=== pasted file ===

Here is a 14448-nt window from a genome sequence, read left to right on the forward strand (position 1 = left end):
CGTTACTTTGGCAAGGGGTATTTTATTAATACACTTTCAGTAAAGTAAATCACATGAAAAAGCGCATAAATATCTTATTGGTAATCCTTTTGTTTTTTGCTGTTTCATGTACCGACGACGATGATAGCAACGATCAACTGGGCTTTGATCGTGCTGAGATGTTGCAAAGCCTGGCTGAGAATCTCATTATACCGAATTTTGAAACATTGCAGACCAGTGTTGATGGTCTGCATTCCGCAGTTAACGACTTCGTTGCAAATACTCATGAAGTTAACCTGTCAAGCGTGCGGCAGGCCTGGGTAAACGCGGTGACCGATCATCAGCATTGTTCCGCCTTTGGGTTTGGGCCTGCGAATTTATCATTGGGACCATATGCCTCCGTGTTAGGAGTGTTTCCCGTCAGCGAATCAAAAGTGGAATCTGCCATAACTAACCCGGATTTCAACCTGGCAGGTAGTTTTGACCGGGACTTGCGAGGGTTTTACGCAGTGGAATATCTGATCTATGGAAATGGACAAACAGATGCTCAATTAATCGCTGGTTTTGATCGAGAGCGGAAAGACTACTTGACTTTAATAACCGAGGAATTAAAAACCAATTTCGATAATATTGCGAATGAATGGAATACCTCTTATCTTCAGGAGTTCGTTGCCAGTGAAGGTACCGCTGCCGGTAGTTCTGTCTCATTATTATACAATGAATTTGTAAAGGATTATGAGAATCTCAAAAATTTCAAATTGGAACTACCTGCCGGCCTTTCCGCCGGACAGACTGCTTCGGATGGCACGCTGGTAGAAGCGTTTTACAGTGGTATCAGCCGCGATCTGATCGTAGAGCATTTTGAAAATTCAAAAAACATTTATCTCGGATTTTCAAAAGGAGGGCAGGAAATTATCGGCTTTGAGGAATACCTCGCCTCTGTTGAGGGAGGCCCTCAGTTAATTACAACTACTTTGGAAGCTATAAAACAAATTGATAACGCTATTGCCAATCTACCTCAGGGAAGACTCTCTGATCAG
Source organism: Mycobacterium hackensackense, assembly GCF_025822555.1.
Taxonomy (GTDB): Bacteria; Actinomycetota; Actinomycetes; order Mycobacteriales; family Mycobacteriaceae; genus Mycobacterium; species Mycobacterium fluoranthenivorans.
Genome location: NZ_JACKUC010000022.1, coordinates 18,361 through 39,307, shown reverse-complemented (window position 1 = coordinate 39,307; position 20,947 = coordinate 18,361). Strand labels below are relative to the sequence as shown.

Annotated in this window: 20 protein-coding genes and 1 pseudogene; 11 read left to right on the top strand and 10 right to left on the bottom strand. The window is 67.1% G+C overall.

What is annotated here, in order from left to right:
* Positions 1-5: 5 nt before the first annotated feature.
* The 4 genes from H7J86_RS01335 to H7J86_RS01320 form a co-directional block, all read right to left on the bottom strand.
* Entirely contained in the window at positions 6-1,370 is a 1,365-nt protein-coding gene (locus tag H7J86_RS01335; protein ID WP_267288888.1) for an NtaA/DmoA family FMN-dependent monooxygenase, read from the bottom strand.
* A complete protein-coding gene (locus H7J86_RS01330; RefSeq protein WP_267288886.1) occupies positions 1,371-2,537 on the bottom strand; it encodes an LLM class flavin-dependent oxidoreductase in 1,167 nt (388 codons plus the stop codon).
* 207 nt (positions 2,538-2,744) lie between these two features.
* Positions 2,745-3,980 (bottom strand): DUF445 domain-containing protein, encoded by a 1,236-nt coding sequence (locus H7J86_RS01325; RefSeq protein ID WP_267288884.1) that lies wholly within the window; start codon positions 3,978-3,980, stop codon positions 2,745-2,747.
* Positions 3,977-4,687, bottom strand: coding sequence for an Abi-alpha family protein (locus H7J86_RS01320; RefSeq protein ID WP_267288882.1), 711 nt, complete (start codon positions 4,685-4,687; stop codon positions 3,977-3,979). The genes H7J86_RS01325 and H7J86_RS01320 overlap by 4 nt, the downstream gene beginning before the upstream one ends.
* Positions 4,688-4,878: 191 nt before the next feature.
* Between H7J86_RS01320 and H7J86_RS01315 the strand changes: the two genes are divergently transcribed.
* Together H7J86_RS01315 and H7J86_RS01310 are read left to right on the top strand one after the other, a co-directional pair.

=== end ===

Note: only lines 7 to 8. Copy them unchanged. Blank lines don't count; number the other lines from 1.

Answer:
What is annotated here, in order from left to right:
* Positions 1-5: 5 nt before the first annotated feature.